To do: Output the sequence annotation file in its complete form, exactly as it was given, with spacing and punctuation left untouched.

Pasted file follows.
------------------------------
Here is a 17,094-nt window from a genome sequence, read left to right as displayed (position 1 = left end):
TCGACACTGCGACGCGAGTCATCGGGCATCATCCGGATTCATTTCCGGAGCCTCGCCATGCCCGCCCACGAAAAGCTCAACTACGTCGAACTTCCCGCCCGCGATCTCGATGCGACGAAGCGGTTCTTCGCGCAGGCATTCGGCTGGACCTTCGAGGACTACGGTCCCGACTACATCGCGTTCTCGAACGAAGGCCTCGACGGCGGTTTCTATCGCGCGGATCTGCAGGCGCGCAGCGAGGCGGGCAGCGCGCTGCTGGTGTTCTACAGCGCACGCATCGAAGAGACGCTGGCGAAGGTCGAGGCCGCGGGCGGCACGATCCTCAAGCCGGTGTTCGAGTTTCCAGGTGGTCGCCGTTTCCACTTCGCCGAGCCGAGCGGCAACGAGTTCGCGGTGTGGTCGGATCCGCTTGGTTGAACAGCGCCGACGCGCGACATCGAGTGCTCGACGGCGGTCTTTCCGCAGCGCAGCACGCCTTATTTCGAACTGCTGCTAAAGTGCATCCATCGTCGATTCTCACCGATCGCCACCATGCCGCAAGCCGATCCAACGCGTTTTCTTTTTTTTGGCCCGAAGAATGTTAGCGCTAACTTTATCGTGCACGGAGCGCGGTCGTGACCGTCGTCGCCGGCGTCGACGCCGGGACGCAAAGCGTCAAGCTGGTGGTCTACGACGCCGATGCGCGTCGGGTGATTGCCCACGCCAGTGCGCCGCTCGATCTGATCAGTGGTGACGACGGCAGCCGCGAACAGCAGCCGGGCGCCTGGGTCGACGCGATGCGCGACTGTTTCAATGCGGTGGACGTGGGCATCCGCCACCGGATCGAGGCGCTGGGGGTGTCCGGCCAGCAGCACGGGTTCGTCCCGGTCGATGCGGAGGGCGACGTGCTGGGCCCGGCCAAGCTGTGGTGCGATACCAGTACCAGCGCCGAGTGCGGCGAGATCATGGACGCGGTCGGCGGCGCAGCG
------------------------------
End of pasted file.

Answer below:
Here is a 17,094-nt window from a genome sequence, read left to right as displayed (position 1 = left end):
TCGACACTGCGACGCGAGTCATCGGGCATCATCCGGATTCATTTCCGGAGCCTCGCCATGCCCGCCCACGAAAAGCTCAACTACGTCGAACTTCCCGCCCGCGATCTCGATGCGACGAAGCGGTTCTTCGCGCAGGCATTCGGCTGGACCTTCGAGGACTACGGTCCCGACTACATCGCGTTCTCGAACGAAGGCCTCGACGGCGGTTTCTATCGCGCGGATCTGCAGGCGCGCAGCGAGGCGGGCAGCGCGCTGCTGGTGTTCTACAGCGCACGCATCGAAGAGACGCTGGCGAAGGTCGAGGCCGCGGGCGGCACGATCCTCAAGCCGGTGTTCGAGTTTCCAGGTGGTCGCCGTTTCCACTTCGCCGAGCCGAGCGGCAACGAGTTCGCGGTGTGGTCGGATCCGCTTGGTTGAACAGCGCCGACGCGCGACATCGAGTGCTCGACGGCGGTCTTTCCGCAGCGCAGCACGCCTTATTTCGAACTGCTGCTAAAGTGCATCCATCGTCGATTCTCACCGATCGCCACCATGCCGCAAGCCGATCCAACGCGTTTTCTTTTTTTTGGCCCGAAGAATGTTAGCGCTAACTTTATCGTGCACGGAGCGCGGTCGTGACCGTCGTCGCCGGCGTCGACGCCGGGACGCAAAGCGTCAAGCTGGTGGTCTACGACGCCGATGCGCGTCGGGTGATTGCCCACGCCAGTGCGCCGCTCGATCTGATCAGTGGTGACGACGGCAGCCGCGAACAGCAGCCGGGCGCCTGGGTCGACGCGATGCGCGACTGTTTCAATGCGGTGGACGTGGGCATCCGCCACCGGATCGAGGCGCTGGGGGTGTCCGGCCAGCAGCACGGGTTCGTCCCGGTCGATGCGGAGGGCGACGTGCTGGGCCCGGCCAAGCTGTGGTGCGATACCAGTACCAGCGCCGAGTGCGGCGAGATCATGGACGCGGTCGGCGGCGCAGCG